So... Fort McMurray 

click to enlarge PHOTO COURTESY OFFICE OF THE PREMIER OF ALBERTA - fire ravaged Scientific evidence points to climate change as a possible cause of more intense and frequent forest fires.
  • Photo courtesy office of the Premier of alberta
  • fire ravaged Scientific evidence points to climate change as a possible cause of more intense and frequent forest fires.

Residents returned to fire-ravaged Fort McMurray last week and, as throughout the crisis, our national media had plenty to commiserate over: burned-out buildings, ash-covered everything, homes reeking of smoke and rotten food, thousands of refrigerators in need of disposal, biblical swarms of wasps and hornets — not to mention all those damaged quads, dirtbikes and powerboats.

While myriad reports kept heartstrings taut across the country, the good folks of this beleaguered northern city rolled up their sleeves and, with financial help from Canadians coast-to-coast and provincial and federal relief funds (also accrued from fellow citizens), got down to the years-long rebuild of their lives. Stores and restaurants re-opened, the collective gestalt writ large as getting back to Business as Usual. But though a reasonable facsimile of the past might well be erected here, it cannot — should not — ever be status quo again.

You wouldn't know this from the way things are portrayed by the helium-sucking media and political chuckleheads in Edmonton and Ottawa, so you might wonder if there's anything more to be said about Fort Mac. Well, yes, actually... plenty.

Let's start here: whether they are initially sparked by cigarettes or lightning scientific consensus that climate change is causing more intense and frequent wildfires globally; there's also consensus that this fire was just such a conflagration. No one from any quarter where rational thought and evidence underpins conversation would say otherwise: NASA, the IPCC, the University of Alberta — even Whistler, where fire training is underway this week and preparations are made in our forests and on paper to handle the kind of fire that, to a community where climate change drives all planning, seems inevitable. Thus, cognoscenti far and wide see the exodus from Fort Mac as the very face of climate refugeedom, to which, by virtue of national altruism, we are compelled to respond.

Of course we should aid any fellow Canuck whose life has been thus beset. Equally of course, we should immediately talk — as after every sad mass shooting in the U.S. — about what we can do to avert such disaster. We didn't. According to The Tyee, only six per cent of articles in a Google search on the Fort Mac fire mentioned climate change. The majority of these in foreign press (e.g., Elizabeth Kolbert in the

New Yorker), or progressive Canadian journals like The Tyee and National Observer. Otherwise, Canada mostly had articles chastising the indefatigable Elizabeth May for daring to suggest, early on, that the Fort Mac fire was climate-driven. This because media has long treated the tarsands with kid gloves. Is it inherent politeness at work, fear of offending individuals or business, or a special kind of institutionalized denial?

I'll take the latter, which appears on display everywhere. For instance, in spite of repeated natural disasters made worse by climate change, and lofty emission-reduction targets promised in the Paris Agreement, Justin Trudeau and provincial premiers like Christy Clark and Rachel Notley are still pushing for pipeline development and fossil-fuel expansion. Business as Usual. Meanwhile, expect temperatures to continue to rise, with ever-more-scorching summers stressing forests to ignition.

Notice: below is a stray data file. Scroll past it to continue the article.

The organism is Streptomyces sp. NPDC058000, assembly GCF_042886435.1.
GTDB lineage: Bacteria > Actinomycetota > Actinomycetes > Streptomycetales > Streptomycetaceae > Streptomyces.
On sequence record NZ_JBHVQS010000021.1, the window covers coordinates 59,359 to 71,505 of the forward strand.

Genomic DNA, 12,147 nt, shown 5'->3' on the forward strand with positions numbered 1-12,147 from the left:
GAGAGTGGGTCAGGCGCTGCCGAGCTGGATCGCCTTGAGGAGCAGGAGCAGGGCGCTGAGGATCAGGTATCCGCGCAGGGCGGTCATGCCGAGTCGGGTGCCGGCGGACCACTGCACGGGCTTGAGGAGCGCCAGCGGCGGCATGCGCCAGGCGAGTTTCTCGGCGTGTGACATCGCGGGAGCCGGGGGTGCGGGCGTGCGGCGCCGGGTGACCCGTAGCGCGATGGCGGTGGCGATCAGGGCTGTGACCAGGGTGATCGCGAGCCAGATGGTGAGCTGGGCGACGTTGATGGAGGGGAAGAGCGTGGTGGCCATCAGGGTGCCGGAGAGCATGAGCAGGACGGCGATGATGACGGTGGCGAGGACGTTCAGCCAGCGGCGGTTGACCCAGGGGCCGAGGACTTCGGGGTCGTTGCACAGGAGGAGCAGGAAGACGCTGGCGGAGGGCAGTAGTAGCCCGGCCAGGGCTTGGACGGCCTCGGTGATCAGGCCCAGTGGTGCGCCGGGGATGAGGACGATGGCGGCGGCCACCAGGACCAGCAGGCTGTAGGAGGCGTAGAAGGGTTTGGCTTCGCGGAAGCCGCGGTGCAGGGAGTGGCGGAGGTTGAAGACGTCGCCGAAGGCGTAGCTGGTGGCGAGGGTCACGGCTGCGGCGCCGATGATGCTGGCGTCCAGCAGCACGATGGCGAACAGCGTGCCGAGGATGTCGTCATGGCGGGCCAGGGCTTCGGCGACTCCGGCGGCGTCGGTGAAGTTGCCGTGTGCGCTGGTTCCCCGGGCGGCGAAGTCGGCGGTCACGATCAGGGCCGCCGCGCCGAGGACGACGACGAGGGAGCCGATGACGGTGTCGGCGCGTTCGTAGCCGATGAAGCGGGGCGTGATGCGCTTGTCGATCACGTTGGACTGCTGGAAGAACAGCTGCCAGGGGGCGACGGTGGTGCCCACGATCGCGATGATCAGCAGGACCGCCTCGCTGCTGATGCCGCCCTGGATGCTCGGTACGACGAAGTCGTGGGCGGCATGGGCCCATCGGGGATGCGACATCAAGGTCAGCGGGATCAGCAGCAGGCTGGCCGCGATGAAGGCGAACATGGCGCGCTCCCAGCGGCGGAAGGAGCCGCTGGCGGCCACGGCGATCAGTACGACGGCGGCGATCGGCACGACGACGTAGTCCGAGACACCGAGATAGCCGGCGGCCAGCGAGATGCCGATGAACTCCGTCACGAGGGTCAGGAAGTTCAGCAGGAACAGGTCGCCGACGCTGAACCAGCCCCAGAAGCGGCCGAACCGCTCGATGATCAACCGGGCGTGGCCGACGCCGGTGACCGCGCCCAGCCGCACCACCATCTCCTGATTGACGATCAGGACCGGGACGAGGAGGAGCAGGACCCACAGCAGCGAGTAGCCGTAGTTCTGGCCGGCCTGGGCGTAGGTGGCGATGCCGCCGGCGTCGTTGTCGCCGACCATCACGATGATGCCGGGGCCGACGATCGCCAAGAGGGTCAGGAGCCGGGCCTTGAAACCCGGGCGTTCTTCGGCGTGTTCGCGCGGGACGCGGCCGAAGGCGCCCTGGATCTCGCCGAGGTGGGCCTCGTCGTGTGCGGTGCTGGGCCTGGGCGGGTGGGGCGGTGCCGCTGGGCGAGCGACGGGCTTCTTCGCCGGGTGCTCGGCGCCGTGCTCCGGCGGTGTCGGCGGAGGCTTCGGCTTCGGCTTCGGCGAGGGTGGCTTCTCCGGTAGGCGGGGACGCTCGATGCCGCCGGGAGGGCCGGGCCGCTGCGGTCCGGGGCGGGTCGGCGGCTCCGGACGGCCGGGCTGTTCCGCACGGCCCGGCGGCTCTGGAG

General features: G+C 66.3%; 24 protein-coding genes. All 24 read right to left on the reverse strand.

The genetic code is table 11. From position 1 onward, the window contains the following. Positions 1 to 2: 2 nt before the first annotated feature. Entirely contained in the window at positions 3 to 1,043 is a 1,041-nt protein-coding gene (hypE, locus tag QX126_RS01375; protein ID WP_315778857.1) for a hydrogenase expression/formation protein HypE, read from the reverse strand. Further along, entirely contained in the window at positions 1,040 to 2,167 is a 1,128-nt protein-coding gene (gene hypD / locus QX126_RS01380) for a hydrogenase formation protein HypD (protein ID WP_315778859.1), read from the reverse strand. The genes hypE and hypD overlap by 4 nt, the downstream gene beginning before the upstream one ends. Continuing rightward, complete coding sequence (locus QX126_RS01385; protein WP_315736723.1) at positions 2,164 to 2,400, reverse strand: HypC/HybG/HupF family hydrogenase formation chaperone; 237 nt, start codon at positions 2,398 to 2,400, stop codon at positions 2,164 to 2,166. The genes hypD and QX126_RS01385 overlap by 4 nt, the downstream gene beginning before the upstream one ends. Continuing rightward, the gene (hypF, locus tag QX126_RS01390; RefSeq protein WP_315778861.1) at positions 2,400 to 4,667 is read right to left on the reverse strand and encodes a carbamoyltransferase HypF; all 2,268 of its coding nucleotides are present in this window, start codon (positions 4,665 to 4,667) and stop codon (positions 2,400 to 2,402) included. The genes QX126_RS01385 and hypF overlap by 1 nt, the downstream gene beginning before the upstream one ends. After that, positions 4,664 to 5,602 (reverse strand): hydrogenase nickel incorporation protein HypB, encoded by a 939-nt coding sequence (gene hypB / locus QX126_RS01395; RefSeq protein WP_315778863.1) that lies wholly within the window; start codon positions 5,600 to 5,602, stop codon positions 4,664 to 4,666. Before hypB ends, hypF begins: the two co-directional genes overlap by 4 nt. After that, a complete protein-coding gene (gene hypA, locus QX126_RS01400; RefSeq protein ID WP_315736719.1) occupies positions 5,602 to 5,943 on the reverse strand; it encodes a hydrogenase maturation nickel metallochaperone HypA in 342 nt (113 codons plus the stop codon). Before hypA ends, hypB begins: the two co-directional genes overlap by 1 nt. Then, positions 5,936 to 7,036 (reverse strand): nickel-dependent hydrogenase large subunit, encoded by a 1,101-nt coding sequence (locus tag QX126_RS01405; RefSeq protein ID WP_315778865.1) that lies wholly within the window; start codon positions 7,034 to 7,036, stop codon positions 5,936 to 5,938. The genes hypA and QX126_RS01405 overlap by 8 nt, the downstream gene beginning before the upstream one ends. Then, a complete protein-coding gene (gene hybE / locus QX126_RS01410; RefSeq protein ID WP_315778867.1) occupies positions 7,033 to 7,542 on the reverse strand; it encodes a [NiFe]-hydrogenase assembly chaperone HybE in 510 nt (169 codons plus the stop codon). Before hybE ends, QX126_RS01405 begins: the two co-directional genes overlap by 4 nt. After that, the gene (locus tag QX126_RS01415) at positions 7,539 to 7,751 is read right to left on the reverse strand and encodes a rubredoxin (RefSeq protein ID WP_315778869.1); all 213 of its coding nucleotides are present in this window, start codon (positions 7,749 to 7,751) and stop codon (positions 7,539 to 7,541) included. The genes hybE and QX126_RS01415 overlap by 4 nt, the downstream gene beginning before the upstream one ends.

Sadly, such denial leads us to hypocrisy: as the fires raged, a new Environment Canada study declared the tarsands a top continental source of the harmful air pollutants known as secondary organic aerosols (SOAs) — up to 84 tonnes each day, comparable to the daily output of the Greater Toronto Area, Canada's largest metropolis with some 7,000,000 people. Previously, tarsands pollution was clearly linked to elevated cancer rates in nearby Fort Chipewyan. A University of Manitoba study conducted in collaboration with the Athabasca Chipewyan and Mikisew Cree First Nations found that fish and animals consumed as part of a traditional diet contained unusually high concentrations of contaminants emitted during the extraction and upgrading of bitumen. The effect on health was "clear and worrisome," researcher Stephane McLachlan said. "Something unique is happening in Fort Chipewyan, especially around cancer."

Have we rushed headlong, as a nation, to help Fort Chipewyan? No. Have provincial agencies or neighbours in Fort McMurray offered a helping hand? The opposite: in denial, they look the other way. Business as Usual.

In a May 9 article on, "Don't let the Fort Mac fire turn into feel-good boosterism for the extractive industry. They knew this was coming," Sarah Beuhler addressed a sentiment quietly shared across the land. Everything is a choice. I don't know a single Fort Mac worker who isn't aware, deep in their hearts, that they've made a pact with the climate devil in order to cash in on a monstrously destructive industry to earn absurd amounts of money in the short term. It wasn't karma or kismet — as some fools allege — that brought that devil calling on Fort Mac, but a convergence of anthropogenic and cyclical climate forcing acting on geography to qualify the result as mere irony. That's reality.

We quite naturally help our fellow Canadians in time of need, but a little humility and awareness is in order all around. The companies knew. The employees knew. The province knew. The country knew. It can't be Business as Usual anymore. Let's talk about it.

Leslie Anthony is a Whistler-based author, editor, biologist and bon vivant who has never met a mountain he didn't like.



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